So I'm doing it over, whether Lulu compensates me for it or not, in bigger font. Hold on mom, just a little longer...

Tuesday, May 4, 2010

This is a busy slide, but...


I sit through a ton of slide presentations at work, and I've noticed an alarming trend. Being PowerPointed to death is nothing new, but lately it's reached a new level. It seems that 45 is the new 10. I swear that there used be 10 slides in the average deck. But somehow, quietly, insidiously, that number has grown to 45. Forty. Five. Slides.

What's the cause of this malevolent trend, this metastasizing cancer? Is our work getting harder, more complex? Maybe. But I think it's something else. You could call it laziness, but that's not fair -- I don't work with lazy people. It's more a lack of time. We have limited time to prepare for a slide presentation, so we don't prepare at all. We just throw every conceivable bit of information into our presentation. Every possible slide and bullet point. Every convoluted table and graph. No need to prepare a speech ahead of time if the words are there on the screen. No need to filter, edit or summarize. Let the audience sort it out.

Mark Twain once said, "I didn't have time to write a short letter, so I wrote a long one instead" (which, oddly, is the most common search phrase leading to my blog). It's hard to narrow down a complex topic into a few salient points. Believe me, writing a decent one-page summary of my novel was one of hardest things I've ever done.

What's more, every one of those 45 slides is so overpacked with stuff, I'm surprised Microsoft can handle the file size. How many times have you heard, "I know this is a busy slide, but..."
But what? You're going to waste my time with it anyway? Instead of that minuscule chart, that unreadable text, why not put up a serene landscape, or a picture of your cat, and tell me what I need to know. At least then I'll have something nice to look at. Often, this person will continue with "the key takeaway here is..." Why not put the key takeaway on the slide?

The other day, a presenter went to so far as to project a series of emails onto the screen. This is like taking the grandaddy of business faux pas, the old "I'll-just-forward-this-ungodly-long-email-chain-and-put the accountability-on-you" move, and forcing it on an audience. One might hope for the projector to fall on a person like this.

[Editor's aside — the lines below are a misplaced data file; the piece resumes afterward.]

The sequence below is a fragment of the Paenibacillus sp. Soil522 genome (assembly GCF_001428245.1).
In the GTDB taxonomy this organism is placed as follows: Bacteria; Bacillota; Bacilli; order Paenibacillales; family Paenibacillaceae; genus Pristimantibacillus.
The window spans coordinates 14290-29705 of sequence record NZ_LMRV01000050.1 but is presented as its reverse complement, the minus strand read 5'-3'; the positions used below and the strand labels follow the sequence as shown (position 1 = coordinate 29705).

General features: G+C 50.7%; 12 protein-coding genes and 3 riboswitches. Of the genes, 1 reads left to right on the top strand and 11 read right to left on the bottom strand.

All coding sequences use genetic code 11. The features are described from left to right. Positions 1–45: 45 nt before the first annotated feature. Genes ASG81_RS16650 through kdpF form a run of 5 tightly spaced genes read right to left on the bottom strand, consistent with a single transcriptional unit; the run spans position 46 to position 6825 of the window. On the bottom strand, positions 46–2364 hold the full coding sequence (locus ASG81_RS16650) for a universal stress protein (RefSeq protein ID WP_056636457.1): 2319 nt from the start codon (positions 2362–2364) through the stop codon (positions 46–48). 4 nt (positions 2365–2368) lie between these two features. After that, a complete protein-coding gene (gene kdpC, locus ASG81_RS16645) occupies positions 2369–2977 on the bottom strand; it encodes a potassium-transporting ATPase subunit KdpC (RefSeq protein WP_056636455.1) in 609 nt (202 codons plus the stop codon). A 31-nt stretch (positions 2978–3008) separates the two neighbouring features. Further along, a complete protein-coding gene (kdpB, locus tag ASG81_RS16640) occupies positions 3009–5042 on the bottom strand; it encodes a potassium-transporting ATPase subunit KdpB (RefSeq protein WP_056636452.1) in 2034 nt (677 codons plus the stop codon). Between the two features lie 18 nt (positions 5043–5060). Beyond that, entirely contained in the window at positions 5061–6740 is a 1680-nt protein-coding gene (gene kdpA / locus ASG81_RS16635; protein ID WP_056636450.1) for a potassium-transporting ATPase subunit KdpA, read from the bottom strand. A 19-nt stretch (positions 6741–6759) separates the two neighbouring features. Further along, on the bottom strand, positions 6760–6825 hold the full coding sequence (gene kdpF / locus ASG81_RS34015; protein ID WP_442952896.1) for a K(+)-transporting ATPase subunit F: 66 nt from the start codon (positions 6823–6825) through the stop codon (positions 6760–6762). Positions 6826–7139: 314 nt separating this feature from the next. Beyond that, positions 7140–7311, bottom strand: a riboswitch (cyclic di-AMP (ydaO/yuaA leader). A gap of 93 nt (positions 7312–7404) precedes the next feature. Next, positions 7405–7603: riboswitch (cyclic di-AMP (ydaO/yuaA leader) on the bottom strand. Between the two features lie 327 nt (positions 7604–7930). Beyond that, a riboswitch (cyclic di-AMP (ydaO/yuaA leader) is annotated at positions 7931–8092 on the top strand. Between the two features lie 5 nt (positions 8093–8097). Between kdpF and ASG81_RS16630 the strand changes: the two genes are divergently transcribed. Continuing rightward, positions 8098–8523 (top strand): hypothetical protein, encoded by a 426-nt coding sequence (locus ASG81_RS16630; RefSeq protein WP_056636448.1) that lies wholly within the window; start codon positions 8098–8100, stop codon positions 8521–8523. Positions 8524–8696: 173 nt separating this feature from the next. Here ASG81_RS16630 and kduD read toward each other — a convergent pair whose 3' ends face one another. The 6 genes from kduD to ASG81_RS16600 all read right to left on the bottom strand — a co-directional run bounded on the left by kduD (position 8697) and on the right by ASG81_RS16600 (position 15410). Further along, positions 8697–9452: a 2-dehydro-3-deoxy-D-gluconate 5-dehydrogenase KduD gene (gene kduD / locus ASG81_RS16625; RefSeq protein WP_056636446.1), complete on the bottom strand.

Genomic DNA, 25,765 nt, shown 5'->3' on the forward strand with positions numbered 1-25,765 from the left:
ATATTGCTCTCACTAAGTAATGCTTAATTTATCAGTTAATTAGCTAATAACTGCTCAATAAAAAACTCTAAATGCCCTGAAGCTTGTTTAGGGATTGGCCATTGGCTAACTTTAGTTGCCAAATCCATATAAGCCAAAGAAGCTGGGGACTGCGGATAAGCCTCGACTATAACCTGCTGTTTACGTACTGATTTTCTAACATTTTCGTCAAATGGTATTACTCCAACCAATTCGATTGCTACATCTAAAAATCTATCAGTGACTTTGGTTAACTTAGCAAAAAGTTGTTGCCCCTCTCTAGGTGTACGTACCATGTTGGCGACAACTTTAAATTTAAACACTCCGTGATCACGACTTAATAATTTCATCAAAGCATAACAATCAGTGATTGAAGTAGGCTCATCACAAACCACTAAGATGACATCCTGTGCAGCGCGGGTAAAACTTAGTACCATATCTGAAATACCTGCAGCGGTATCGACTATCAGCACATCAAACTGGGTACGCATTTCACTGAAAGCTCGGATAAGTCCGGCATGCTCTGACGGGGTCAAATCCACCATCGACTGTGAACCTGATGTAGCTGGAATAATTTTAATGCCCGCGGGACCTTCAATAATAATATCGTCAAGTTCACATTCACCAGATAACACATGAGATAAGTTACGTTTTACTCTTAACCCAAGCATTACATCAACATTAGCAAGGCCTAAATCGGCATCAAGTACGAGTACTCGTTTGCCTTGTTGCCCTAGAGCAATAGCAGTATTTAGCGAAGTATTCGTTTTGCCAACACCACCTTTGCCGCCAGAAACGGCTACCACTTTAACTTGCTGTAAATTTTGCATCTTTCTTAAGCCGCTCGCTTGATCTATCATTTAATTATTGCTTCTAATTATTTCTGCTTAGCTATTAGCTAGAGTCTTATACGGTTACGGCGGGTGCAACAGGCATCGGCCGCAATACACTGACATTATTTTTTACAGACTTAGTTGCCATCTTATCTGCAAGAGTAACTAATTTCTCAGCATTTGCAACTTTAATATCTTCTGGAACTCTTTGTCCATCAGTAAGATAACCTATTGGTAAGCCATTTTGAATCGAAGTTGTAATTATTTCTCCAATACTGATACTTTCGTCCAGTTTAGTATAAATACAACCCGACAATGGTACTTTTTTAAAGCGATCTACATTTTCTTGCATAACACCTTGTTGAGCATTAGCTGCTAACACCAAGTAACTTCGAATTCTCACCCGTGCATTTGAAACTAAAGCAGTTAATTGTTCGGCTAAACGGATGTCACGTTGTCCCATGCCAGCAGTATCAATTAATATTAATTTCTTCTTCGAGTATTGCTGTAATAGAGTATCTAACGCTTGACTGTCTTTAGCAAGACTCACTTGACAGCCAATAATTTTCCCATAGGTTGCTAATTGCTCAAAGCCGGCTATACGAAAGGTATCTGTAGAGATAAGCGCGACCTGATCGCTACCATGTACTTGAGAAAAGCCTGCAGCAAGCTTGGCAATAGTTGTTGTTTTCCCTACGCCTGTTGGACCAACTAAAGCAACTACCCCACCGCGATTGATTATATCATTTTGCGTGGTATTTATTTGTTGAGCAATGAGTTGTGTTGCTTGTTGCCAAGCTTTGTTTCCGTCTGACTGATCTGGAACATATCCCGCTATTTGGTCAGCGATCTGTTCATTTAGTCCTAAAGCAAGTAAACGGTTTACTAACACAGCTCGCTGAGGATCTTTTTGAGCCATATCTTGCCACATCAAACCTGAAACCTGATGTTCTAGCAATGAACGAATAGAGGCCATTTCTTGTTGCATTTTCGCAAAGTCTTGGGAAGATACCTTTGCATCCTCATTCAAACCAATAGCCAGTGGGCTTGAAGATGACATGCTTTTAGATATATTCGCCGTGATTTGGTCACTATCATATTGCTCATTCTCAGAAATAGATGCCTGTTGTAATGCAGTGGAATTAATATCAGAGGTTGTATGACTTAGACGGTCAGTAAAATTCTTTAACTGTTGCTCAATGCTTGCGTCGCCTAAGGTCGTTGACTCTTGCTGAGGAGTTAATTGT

And don't get me started on excessive adjectives and dead words. A writer soon learns that the more adjectives, the less powerful the message. Yet, apparently every slide must say "effective and efficient" at least once. Tell you what, I'll give you the benefit of the doubt and assume you don't strive for inefficient ineffectiveness. That's the kind of guy I am. I know you're trying to "promote the effective and efficient implementation of the migration"; you can save me the eye drops and write "migrate."

A presentation is supposed to be a person talking to you, trying to convince you of something. Otherwise, why not just send the document to the audience and skip the presentation altogether? Actually, this is happening more and more. I work for a global company, with ever-increasing teleconferences and web-based meetings. It's hard to grasp the key message when you can't see the presenter, can barely hear her, and besides it's so early in the morning you can't absorb it anyway, so you just read the slides later. Hence, the need for more info in the slide deck. If this trend continues, I worry that the monster slide deck will replace the very oral presentation it used to supplement.

Am I alone on this?